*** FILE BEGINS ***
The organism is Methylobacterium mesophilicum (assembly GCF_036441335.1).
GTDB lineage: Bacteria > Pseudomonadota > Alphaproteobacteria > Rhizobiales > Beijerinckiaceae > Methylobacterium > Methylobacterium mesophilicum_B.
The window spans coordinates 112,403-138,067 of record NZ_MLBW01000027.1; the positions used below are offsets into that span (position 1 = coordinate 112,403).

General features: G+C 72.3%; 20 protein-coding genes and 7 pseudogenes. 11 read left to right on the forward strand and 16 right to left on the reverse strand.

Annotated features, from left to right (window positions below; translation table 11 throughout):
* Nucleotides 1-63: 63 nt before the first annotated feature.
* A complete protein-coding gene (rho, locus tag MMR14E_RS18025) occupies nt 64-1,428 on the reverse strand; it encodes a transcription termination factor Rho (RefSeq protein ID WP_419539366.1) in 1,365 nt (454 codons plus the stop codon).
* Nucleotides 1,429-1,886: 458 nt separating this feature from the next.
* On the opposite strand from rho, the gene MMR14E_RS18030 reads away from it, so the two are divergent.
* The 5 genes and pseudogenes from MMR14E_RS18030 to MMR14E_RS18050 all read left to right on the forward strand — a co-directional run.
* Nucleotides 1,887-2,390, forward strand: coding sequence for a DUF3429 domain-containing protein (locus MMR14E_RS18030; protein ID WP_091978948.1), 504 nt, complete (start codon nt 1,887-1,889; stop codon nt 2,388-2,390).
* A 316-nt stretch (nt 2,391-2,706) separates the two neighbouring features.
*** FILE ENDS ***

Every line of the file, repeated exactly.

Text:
The organism is Methylobacterium mesophilicum (assembly GCF_036441335.1).
GTDB lineage: Bacteria > Pseudomonadota > Alphaproteobacteria > Rhizobiales > Beijerinckiaceae > Methylobacterium > Methylobacterium mesophilicum_B.
The window spans coordinates 112,403-138,067 of record NZ_MLBW01000027.1; the positions used below are offsets into that span (position 1 = coordinate 112,403).

General features: G+C 72.3%; 20 protein-coding genes and 7 pseudogenes. 11 read left to right on the forward strand and 16 right to left on the reverse strand.

Annotated features, from left to right (window positions below; translation table 11 throughout):
* Nucleotides 1-63: 63 nt before the first annotated feature.
* A complete protein-coding gene (rho, locus tag MMR14E_RS18025) occupies nt 64-1,428 on the reverse strand; it encodes a transcription termination factor Rho (RefSeq protein ID WP_419539366.1) in 1,365 nt (454 codons plus the stop codon).
* Nucleotides 1,429-1,886: 458 nt separating this feature from the next.
* On the opposite strand from rho, the gene MMR14E_RS18030 reads away from it, so the two are divergent.
* The 5 genes and pseudogenes from MMR14E_RS18030 to MMR14E_RS18050 all read left to right on the forward strand — a co-directional run.
* Nucleotides 1,887-2,390, forward strand: coding sequence for a DUF3429 domain-containing protein (locus MMR14E_RS18030; protein ID WP_091978948.1), 504 nt, complete (start codon nt 1,887-1,889; stop codon nt 2,388-2,390).
* A 316-nt stretch (nt 2,391-2,706) separates the two neighbouring features.